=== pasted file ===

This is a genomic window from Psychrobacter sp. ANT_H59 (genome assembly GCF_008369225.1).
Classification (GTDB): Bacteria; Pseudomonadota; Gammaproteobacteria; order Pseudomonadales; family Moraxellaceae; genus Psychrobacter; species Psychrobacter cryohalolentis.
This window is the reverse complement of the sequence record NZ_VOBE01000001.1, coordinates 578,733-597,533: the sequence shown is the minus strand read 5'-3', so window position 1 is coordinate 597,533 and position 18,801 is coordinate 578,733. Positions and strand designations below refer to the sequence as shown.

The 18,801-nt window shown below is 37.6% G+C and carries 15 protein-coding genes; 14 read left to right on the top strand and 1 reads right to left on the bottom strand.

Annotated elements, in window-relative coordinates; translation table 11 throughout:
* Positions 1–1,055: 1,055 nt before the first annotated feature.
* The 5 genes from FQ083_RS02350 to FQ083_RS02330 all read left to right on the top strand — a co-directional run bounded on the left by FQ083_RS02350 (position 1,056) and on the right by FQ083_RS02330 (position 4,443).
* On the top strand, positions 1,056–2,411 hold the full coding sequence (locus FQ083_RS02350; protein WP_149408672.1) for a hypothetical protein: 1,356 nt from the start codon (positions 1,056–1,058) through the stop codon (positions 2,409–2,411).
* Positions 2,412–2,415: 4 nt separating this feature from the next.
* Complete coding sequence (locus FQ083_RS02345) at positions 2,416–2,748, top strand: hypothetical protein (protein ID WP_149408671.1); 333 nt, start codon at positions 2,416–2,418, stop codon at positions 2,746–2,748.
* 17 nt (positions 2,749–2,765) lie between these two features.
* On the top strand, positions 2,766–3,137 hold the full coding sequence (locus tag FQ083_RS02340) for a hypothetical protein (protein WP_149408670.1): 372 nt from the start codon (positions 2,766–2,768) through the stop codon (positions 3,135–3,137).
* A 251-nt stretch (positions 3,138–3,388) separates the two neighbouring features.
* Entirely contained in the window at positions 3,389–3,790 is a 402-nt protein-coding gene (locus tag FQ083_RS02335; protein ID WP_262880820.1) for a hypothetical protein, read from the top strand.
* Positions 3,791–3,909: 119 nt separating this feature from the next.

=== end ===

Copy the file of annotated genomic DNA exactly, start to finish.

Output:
This is a genomic window from Psychrobacter sp. ANT_H59 (genome assembly GCF_008369225.1).
Classification (GTDB): Bacteria; Pseudomonadota; Gammaproteobacteria; order Pseudomonadales; family Moraxellaceae; genus Psychrobacter; species Psychrobacter cryohalolentis.
This window is the reverse complement of the sequence record NZ_VOBE01000001.1, coordinates 578,733-597,533: the sequence shown is the minus strand read 5'-3', so window position 1 is coordinate 597,533 and position 18,801 is coordinate 578,733. Positions and strand designations below refer to the sequence as shown.

The 18,801-nt window shown below is 37.6% G+C and carries 15 protein-coding genes; 14 read left to right on the top strand and 1 reads right to left on the bottom strand.

Annotated elements, in window-relative coordinates; translation table 11 throughout:
* Positions 1–1,055: 1,055 nt before the first annotated feature.
* The 5 genes from FQ083_RS02350 to FQ083_RS02330 all read left to right on the top strand — a co-directional run bounded on the left by FQ083_RS02350 (position 1,056) and on the right by FQ083_RS02330 (position 4,443).
* On the top strand, positions 1,056–2,411 hold the full coding sequence (locus FQ083_RS02350; protein WP_149408672.1) for a hypothetical protein: 1,356 nt from the start codon (positions 1,056–1,058) through the stop codon (positions 2,409–2,411).
* Positions 2,412–2,415: 4 nt separating this feature from the next.
* Complete coding sequence (locus FQ083_RS02345) at positions 2,416–2,748, top strand: hypothetical protein (protein ID WP_149408671.1); 333 nt, start codon at positions 2,416–2,418, stop codon at positions 2,746–2,748.
* 17 nt (positions 2,749–2,765) lie between these two features.
* On the top strand, positions 2,766–3,137 hold the full coding sequence (locus tag FQ083_RS02340) for a hypothetical protein (protein WP_149408670.1): 372 nt from the start codon (positions 2,766–2,768) through the stop codon (positions 3,135–3,137).
* A 251-nt stretch (positions 3,138–3,388) separates the two neighbouring features.
* Entirely contained in the window at positions 3,389–3,790 is a 402-nt protein-coding gene (locus tag FQ083_RS02335; protein ID WP_262880820.1) for a hypothetical protein, read from the top strand.
* Positions 3,791–3,909: 119 nt separating this feature from the next.